The peculiar and graceful talents of involve any contradiction in reference to Mr. Washington Irving were never more human nature, which is varied by even a pleasurably employed ; even in the gorgeous greater multitude of contrasts than may be halls of the “ Alhambra,” he is not more supposed to exist in that long interval of attractive, than in the vast prairies, jungles, which Lady Blessington and Mr. D’Israeli and forests of the far west.

form the extremities. But it is curious The novel of “Henrietta Temple," em- that they should both assume the possibility


of dispatching so intricate a problem by Howard, cast in the very mould of Captain such summary processes.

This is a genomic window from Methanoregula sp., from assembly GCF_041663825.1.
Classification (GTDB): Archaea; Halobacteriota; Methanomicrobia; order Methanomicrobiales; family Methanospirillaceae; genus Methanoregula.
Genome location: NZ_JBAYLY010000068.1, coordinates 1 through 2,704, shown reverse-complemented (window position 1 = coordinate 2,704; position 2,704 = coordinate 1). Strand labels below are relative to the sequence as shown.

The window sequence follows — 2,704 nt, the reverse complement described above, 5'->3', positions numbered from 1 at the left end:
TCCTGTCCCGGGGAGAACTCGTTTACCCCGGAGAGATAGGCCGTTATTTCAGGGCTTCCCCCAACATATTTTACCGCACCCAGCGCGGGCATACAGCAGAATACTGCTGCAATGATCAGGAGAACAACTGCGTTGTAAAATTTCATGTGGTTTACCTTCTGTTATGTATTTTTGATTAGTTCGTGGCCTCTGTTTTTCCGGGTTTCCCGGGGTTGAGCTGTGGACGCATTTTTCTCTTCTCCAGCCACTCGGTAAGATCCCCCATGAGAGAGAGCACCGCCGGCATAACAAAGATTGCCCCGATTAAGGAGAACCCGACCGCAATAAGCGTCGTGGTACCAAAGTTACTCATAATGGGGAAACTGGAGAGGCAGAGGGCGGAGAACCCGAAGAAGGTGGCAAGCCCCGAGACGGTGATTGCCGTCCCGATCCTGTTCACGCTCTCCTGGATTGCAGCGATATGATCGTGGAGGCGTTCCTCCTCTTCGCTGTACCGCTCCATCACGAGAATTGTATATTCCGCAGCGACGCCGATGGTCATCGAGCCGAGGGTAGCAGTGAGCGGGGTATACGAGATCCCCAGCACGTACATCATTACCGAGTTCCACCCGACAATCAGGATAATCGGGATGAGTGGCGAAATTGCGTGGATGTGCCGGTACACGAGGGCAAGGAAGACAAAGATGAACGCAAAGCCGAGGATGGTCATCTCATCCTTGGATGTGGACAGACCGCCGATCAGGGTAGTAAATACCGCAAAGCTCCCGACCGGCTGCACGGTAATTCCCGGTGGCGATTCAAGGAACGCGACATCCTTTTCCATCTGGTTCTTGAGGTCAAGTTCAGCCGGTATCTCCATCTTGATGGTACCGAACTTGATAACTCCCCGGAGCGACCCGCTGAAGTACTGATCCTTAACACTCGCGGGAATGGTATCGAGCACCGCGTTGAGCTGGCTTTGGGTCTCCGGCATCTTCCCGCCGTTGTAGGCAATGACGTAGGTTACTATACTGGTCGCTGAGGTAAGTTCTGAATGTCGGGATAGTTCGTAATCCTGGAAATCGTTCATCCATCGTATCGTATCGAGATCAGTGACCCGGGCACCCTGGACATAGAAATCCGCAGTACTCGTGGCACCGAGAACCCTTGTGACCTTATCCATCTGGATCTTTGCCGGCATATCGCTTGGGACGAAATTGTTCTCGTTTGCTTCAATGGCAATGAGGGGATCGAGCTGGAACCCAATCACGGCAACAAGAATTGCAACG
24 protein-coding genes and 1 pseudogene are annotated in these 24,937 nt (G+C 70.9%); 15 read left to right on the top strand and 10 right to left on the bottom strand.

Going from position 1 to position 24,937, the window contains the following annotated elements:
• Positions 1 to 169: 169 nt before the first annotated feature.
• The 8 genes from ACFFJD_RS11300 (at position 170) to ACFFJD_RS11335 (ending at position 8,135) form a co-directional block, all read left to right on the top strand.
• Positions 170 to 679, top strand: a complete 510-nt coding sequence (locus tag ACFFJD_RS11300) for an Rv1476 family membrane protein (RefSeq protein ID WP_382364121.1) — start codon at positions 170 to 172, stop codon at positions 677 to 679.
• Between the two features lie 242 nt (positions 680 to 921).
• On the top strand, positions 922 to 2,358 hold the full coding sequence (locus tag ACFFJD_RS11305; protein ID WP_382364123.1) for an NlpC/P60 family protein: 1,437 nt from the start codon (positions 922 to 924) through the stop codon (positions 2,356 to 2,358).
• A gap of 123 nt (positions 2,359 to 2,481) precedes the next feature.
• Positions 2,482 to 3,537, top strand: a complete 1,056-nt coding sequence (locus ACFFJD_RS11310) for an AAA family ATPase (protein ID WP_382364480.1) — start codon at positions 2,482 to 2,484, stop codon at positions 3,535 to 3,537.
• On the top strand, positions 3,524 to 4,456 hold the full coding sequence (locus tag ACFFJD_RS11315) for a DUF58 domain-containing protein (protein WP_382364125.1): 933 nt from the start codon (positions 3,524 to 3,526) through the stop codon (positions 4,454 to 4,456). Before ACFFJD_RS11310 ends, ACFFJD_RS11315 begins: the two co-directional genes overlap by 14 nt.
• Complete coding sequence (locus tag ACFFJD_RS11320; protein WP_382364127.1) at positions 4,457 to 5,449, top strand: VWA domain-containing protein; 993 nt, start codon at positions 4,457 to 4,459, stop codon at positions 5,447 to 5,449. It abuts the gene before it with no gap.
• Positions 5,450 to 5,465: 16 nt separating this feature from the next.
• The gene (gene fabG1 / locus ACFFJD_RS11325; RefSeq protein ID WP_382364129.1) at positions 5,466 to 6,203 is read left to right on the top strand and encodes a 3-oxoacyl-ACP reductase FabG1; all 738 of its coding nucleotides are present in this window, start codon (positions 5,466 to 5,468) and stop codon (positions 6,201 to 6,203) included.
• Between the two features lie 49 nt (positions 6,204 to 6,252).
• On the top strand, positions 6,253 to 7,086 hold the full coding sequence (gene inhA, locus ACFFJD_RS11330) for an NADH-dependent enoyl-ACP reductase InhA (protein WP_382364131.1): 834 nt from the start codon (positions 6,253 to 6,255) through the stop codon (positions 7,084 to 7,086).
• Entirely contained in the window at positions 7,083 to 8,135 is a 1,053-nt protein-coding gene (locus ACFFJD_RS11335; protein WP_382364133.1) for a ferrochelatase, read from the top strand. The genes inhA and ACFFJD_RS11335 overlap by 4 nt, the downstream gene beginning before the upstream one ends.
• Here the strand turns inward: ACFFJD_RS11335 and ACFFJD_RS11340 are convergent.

Marryatt's mind; “Ben Brace," an overTwo very agreeable works, “ Wood drawn and coarse specimen of nautical exisLeighton," by Mary Howitt, and “ Löwen- tence, by Captain Chamier; and “ The steir," by Miss Roberts, take us out of the Cruise of the Midge,” imputed, we suspect track of fashionable life: the one intro- erroneously, to Professor Wilson, and reducing us, a little too much after the man- printed from Blackwood's Magazine. ner of Miss Mitford by the way, to a rural Romances are said to be out of fashion : village with its masquerade of characters; but facts are stubborn things. Romances and the other inducting us into a forest set- are published constantly, notwithstanding tlement, where pastoral and simple people the alleged indifference of the reading follow the habits of primitive life, after world towards such inventions. But it having been wearied by the false parade, must be observed, that the romances of our hypocrisy, and selfishness of society. These time are not vehicles of the impossible; that books are feeble, but pretty, picturesque, they do not deal in magic; and that they and well-intentioned. To this division, à neither call up ghosts from the grave, nor part of a work called “ Tales of the Woods invest humanity with supernatural powers. and Fields,” may be added. This publi- They claim to be considered as romances cation is by the author of “ The Two Old merely by the extravagance of the colourMen's Tales" -a memorable and powerful ing, the unexpectedness of the situations, book, which raised expectation so highly, the mystery that hangs like a cloud over that it is hardly surprising the public should the action, and the impassioned and tragical have been disappointed by the stories which tone of the persone who move through followed it, and which are in no single par- them. The historical romances or, in ticular equal to their predecessors. A plainer language, the imitations of Scott's charming collection of tales, called “ The novels—which have latterly appeared, may Gossip's Week,"full of beauty of expression, be fairly embraced in this description ; for matured thought, and deep feeling, ought however they bear a semblance to truth, to outlive half the books of its kind of its and include events that really took place, own or any former day. We cannot say so and people who actually lived, they are much for the stories and sketches collected written in such a vein of exaggeration, that from the Magazines and Annuals in which they cannot escape from the generic title. they were originally published by Mr. The best of these that we have seen is James, and re-issued under the title of “ Edith of Glammis :" it is a reflection, true “ The Desultory Man.” The stories are to the syllable, of Walter Scott, and is so desultory enough, and the man who runs clever, that it might be imposed upon half through them like a thread, is as common- the town as the offspring of our northern place a person as might be selected by a Ariosto. “ Lord Roldan,” by Allan Cunyoung lady to thread her beads. “ A Day ningham, belongs to the same genus, but it in the Woods," by Miller, the poetical is so overrun with that wild-fire of the basket-maker, brought to light (we believe) imagination, unchecked by true taste, which by Mr. Southey, who is a fancier of that is displayed in all his prose fiction, that it class of individuals ridiculously called “ is very unlikely to be recalled from its preeducated poets," is a sorry re-union of scraps sent slumbers. “The Magician,” by Leitch of little value except to the owner. Ritchie, is another, replete with dramatic